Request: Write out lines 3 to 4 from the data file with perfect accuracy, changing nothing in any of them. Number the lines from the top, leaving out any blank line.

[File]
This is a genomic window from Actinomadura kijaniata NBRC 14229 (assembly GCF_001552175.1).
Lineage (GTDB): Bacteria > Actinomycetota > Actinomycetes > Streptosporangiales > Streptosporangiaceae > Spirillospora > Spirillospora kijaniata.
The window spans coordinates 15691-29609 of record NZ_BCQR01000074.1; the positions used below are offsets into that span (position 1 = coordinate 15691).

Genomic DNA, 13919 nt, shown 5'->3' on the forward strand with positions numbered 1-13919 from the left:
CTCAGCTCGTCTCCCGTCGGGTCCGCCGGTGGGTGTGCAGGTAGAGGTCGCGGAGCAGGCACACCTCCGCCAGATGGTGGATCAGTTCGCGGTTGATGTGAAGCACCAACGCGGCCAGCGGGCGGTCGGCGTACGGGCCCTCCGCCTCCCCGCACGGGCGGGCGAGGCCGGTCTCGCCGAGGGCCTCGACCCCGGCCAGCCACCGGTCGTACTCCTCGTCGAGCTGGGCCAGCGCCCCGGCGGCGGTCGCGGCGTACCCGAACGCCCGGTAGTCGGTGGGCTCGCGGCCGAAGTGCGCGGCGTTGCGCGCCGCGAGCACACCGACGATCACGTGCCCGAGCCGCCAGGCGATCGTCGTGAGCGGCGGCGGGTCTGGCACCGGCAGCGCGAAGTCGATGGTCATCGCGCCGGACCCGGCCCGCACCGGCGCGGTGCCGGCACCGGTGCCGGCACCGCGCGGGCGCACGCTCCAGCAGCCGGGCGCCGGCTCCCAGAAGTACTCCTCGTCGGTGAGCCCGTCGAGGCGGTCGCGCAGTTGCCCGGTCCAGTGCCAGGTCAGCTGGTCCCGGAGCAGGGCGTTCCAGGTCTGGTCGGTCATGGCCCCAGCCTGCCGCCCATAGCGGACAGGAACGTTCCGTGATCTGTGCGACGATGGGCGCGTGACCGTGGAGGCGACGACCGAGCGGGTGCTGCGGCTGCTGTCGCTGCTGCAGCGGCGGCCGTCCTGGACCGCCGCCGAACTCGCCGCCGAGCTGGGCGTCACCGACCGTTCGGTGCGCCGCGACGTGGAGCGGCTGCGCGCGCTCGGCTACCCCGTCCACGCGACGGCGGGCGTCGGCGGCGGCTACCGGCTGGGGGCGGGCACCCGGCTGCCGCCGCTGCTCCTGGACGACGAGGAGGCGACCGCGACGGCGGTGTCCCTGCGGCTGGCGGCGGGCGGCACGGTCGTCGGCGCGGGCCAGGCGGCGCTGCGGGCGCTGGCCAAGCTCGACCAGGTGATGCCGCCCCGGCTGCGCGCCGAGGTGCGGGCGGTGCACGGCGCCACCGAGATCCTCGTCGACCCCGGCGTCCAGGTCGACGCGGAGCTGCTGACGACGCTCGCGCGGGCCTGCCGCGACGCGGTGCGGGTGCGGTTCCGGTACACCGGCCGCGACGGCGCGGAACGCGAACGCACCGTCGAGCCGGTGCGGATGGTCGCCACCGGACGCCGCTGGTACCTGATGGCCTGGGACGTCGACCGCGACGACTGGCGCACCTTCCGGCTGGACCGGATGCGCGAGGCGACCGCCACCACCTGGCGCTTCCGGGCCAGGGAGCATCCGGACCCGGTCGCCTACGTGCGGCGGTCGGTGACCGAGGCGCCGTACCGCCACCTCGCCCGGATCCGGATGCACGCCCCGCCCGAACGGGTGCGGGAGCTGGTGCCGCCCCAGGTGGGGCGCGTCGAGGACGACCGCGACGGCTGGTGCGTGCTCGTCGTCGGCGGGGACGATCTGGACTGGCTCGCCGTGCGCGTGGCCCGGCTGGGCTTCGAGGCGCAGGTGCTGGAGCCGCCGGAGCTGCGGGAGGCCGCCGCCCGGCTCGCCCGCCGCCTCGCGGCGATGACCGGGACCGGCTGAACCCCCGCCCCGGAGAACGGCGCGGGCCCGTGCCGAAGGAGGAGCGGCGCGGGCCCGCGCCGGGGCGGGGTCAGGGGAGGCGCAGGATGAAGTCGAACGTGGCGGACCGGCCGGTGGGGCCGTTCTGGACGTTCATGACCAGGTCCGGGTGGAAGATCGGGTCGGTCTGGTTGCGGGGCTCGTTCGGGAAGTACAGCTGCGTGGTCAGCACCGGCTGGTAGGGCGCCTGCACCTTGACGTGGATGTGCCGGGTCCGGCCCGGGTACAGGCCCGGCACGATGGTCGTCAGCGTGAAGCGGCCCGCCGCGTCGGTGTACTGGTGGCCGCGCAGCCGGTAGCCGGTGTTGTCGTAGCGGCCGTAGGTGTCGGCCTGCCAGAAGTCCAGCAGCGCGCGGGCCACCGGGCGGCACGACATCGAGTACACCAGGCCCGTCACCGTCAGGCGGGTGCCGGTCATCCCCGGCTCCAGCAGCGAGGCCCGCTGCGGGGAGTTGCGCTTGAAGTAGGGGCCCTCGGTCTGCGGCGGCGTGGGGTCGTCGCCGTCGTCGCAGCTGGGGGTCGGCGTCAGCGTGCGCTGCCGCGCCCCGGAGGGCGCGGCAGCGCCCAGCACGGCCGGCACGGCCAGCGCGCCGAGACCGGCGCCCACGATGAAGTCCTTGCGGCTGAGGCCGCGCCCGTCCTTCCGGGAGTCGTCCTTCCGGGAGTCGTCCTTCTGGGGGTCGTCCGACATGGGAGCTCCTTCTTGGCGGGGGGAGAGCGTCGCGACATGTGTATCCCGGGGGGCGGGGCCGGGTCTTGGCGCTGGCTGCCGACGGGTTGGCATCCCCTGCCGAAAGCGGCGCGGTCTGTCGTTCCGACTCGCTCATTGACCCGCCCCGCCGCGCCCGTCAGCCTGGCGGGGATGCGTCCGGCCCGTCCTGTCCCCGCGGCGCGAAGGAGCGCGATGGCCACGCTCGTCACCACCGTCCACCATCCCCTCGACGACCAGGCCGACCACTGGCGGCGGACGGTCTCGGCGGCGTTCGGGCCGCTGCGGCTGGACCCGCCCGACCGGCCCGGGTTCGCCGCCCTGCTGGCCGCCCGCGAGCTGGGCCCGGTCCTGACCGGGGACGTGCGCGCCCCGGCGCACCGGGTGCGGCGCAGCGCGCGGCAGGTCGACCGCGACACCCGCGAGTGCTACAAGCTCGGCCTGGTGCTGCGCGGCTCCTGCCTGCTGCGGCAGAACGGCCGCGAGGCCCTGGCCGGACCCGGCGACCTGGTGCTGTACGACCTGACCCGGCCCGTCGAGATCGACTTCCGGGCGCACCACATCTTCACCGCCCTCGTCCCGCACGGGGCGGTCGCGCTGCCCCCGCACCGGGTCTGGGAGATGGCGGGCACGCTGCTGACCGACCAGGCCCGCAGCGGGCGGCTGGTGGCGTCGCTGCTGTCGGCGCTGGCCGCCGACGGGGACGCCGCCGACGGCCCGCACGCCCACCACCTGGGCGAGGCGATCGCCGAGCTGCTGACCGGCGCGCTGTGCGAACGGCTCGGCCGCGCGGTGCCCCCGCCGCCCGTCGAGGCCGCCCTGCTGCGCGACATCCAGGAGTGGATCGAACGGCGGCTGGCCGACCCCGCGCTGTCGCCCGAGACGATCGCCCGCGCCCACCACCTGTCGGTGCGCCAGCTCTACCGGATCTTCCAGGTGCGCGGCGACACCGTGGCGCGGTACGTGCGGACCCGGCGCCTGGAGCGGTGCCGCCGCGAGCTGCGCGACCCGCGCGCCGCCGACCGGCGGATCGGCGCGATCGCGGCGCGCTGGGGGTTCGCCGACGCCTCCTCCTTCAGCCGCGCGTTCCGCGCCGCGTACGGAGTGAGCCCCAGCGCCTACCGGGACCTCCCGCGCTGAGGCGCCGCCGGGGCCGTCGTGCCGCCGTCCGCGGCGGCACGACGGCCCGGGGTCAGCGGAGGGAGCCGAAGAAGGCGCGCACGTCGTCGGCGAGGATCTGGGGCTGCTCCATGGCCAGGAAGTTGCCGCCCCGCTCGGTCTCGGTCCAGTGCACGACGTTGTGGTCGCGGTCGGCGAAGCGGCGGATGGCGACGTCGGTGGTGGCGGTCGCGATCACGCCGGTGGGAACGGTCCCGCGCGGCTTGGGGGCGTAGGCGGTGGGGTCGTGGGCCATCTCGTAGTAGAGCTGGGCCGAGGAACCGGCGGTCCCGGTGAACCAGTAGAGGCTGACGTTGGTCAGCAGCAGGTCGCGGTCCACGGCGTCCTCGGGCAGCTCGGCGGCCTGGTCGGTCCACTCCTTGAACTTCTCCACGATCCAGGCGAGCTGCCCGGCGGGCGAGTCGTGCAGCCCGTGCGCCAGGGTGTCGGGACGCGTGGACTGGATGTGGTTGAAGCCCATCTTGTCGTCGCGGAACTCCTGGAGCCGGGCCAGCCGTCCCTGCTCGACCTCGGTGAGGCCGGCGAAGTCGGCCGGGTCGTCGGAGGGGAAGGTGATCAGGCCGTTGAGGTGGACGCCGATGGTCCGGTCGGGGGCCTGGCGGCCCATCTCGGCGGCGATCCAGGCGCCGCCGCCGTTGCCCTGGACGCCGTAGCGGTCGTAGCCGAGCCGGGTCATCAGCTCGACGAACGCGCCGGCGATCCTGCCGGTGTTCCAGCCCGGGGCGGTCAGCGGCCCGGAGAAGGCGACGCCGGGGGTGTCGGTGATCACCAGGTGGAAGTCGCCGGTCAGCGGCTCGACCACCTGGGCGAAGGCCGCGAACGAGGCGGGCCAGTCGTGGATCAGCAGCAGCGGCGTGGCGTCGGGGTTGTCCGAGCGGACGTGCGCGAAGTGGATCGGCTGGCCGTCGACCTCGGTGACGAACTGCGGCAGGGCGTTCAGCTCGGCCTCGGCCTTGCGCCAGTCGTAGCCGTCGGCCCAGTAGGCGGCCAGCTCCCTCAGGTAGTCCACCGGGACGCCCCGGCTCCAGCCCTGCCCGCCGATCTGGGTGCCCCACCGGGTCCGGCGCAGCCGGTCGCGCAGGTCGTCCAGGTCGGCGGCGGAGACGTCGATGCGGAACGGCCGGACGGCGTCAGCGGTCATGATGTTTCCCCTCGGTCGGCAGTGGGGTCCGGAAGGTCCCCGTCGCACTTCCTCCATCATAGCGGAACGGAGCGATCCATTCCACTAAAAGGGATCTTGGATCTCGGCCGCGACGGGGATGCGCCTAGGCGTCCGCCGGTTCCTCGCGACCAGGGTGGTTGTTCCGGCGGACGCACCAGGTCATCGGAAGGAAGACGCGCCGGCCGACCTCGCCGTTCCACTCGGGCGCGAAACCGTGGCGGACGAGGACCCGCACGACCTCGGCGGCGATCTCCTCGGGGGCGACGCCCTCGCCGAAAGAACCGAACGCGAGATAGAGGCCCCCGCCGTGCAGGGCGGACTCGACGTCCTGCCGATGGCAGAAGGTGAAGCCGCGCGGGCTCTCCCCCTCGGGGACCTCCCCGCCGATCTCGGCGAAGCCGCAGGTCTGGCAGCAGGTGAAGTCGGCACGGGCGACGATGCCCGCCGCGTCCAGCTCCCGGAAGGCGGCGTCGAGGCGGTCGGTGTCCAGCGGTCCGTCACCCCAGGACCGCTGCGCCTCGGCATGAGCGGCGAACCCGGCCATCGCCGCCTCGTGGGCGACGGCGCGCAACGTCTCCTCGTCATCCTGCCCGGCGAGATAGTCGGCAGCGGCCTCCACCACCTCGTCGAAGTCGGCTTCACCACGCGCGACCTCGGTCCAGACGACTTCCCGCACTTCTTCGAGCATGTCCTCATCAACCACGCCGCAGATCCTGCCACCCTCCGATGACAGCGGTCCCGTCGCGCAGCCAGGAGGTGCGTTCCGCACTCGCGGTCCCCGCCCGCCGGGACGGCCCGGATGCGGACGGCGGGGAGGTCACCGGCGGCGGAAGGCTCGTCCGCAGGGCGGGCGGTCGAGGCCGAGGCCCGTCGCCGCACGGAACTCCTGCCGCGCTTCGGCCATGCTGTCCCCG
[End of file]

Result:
The window spans coordinates 15691-29609 of record NZ_BCQR01000074.1; the positions used below are offsets into that span (position 1 = coordinate 15691).

Genomic DNA, 13919 nt, shown 5'->3' on the forward strand with positions numbered 1-13919 from the left: